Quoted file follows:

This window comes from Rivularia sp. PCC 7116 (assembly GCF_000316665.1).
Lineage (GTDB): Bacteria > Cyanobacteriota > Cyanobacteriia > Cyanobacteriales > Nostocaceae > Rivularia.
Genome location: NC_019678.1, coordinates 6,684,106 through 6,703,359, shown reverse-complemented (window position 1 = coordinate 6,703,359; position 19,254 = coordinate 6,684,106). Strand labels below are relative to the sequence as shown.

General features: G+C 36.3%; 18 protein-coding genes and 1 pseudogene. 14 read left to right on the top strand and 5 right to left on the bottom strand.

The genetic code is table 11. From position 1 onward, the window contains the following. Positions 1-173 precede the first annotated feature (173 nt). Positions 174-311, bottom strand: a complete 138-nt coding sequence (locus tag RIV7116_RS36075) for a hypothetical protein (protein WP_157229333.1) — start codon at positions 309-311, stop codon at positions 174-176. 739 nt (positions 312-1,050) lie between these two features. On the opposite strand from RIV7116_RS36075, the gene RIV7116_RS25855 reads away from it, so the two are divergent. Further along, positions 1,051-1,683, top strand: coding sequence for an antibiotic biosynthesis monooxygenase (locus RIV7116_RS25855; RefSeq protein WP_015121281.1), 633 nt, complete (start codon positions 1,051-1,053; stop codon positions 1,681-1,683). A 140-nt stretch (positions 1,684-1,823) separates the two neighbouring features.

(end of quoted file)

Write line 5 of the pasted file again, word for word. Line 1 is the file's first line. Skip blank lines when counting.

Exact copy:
The genetic code is table 11. From position 1 onward, the window contains the following. Positions 1-173 precede the first annotated feature (173 nt). Positions 174-311, bottom strand: a complete 138-nt coding sequence (locus tag RIV7116_RS36075) for a hypothetical protein (protein WP_157229333.1) — start codon at positions 309-311, stop codon at positions 174-176. 739 nt (positions 312-1,050) lie between these two features. On the opposite strand from RIV7116_RS36075, the gene RIV7116_RS25855 reads away from it, so the two are divergent. Further along, positions 1,051-1,683, top strand: coding sequence for an antibiotic biosynthesis monooxygenase (locus RIV7116_RS25855; RefSeq protein WP_015121281.1), 633 nt, complete (start codon positions 1,051-1,053; stop codon positions 1,681-1,683). A 140-nt stretch (positions 1,684-1,823) separates the two neighbouring features.